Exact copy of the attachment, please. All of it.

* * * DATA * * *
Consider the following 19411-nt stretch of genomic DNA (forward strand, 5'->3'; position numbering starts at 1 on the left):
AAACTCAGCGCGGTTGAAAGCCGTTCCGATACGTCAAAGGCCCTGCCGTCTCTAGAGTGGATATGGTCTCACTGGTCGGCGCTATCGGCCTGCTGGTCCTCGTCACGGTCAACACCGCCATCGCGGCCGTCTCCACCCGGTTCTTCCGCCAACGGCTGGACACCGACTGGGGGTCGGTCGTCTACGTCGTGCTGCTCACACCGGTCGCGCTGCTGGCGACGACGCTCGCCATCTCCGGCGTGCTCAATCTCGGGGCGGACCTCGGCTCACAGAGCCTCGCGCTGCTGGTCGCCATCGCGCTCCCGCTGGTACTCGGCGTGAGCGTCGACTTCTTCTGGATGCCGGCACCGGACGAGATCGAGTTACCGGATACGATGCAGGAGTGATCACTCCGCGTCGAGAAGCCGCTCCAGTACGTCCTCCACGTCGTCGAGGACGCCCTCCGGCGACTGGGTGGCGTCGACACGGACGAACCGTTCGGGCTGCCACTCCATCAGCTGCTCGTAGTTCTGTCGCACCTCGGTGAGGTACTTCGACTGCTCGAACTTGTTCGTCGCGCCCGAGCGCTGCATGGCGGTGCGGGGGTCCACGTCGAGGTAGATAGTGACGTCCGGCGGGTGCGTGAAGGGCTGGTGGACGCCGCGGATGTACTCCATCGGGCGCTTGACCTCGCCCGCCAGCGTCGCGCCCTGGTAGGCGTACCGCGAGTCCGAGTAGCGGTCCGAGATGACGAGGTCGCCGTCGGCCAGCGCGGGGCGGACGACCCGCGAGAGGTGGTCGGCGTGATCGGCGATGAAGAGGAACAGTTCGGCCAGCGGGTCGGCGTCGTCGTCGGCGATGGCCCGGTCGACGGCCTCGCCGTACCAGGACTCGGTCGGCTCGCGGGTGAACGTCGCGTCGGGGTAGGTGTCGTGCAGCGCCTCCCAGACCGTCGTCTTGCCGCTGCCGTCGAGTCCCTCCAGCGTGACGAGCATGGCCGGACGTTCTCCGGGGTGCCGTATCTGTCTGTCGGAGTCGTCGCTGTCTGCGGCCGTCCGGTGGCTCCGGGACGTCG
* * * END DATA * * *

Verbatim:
Consider the following 19411-nt stretch of genomic DNA (forward strand, 5'->3'; position numbering starts at 1 on the left):
AAACTCAGCGCGGTTGAAAGCCGTTCCGATACGTCAAAGGCCCTGCCGTCTCTAGAGTGGATATGGTCTCACTGGTCGGCGCTATCGGCCTGCTGGTCCTCGTCACGGTCAACACCGCCATCGCGGCCGTCTCCACCCGGTTCTTCCGCCAACGGCTGGACACCGACTGGGGGTCGGTCGTCTACGTCGTGCTGCTCACACCGGTCGCGCTGCTGGCGACGACGCTCGCCATCTCCGGCGTGCTCAATCTCGGGGCGGACCTCGGCTCACAGAGCCTCGCGCTGCTGGTCGCCATCGCGCTCCCGCTGGTACTCGGCGTGAGCGTCGACTTCTTCTGGATGCCGGCACCGGACGAGATCGAGTTACCGGATACGATGCAGGAGTGATCACTCCGCGTCGAGAAGCCGCTCCAGTACGTCCTCCACGTCGTCGAGGACGCCCTCCGGCGACTGGGTGGCGTCGACACGGACGAACCGTTCGGGCTGCCACTCCATCAGCTGCTCGTAGTTCTGTCGCACCTCGGTGAGGTACTTCGACTGCTCGAACTTGTTCGTCGCGCCCGAGCGCTGCATGGCGGTGCGGGGGTCCACGTCGAGGTAGATAGTGACGTCCGGCGGGTGCGTGAAGGGCTGGTGGACGCCGCGGATGTACTCCATCGGGCGCTTGACCTCGCCCGCCAGCGTCGCGCCCTGGTAGGCGTACCGCGAGTCCGAGTAGCGGTCCGAGATGACGAGGTCGCCGTCGGCCAGCGCGGGGCGGACGACCCGCGAGAGGTGGTCGGCGTGATCGGCGATGAAGAGGAACAGTTCGGCCAGCGGGTCGGCGTCGTCGTCGGCGATGGCCCGGTCGACGGCCTCGCCGTACCAGGACTCGGTCGGCTCGCGGGTGAACGTCGCGTCGGGGTAGGTGTCGTGCAGCGCCTCCCAGACCGTCGTCTTGCCGCTGCCGTCGAGTCCCTCCAGCGTGACGAGCATGGCCGGACGTTCTCCGGGGTGCCGTATCTGTCTGTCGGAGTCGTCGCTGTCTGCGGCCGTCCGGTGGCTCCGGGACGTCG